Hito Steyerl, “The City of Broken Windows,” 2018. Video installation, environment. “Broken Windows,” 2018: single channel HD video, color, sound, 6 min. 40 sec. “Unbroken Windows,” 2018: single channel HD video, color, sound, 10 min. Environment: broken glass window, painted plywood panels, vinyl lettering, wood easels. Image CC 4.0 Hito Steyerl Image courtesy of the Artist, Andrew Kreps Gallery, New York and Esther Schipper, Berlin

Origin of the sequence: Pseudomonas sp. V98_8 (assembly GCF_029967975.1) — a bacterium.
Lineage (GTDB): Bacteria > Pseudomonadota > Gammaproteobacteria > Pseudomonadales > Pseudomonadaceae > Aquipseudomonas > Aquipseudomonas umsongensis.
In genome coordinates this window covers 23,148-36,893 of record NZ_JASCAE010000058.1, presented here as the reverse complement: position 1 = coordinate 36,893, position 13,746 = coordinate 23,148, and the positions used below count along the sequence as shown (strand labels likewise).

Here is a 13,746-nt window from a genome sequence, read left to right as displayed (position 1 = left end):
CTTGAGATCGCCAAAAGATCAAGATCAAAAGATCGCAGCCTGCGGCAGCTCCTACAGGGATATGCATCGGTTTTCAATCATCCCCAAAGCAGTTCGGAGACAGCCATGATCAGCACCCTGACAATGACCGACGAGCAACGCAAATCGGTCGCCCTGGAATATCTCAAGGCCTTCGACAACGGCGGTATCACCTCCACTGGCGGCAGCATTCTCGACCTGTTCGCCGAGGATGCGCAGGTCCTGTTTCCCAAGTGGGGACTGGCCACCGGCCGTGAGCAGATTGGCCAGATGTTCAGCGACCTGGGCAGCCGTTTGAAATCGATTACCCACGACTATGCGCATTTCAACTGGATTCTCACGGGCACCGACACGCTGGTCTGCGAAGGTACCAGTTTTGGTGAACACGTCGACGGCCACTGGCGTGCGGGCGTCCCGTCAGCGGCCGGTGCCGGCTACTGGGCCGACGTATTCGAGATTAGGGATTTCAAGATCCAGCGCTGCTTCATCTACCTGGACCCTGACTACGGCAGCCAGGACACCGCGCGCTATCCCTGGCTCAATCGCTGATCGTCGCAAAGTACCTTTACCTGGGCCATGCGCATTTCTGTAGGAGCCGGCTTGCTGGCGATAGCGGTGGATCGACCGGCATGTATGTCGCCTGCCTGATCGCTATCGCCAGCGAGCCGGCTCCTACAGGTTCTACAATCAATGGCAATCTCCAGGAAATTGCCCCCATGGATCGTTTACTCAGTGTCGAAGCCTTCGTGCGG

Hito Steyerl, “The City of Broken Windows,” 2018. Video installation, environment. “Broken Windows,” 2018: single channel HD video, color, sound, 6 min. 40 sec. “Unbroken Windows,” 2018: single channel HD video, color, sound, 10 min. Environment: broken glass window, painted plywood panels, vinyl lettering, wood easels. Image CC 4.0 Hito Steyerl Image courtesy of the Artist, Andrew Kreps Gallery, New York and Esther Schipper, Berlin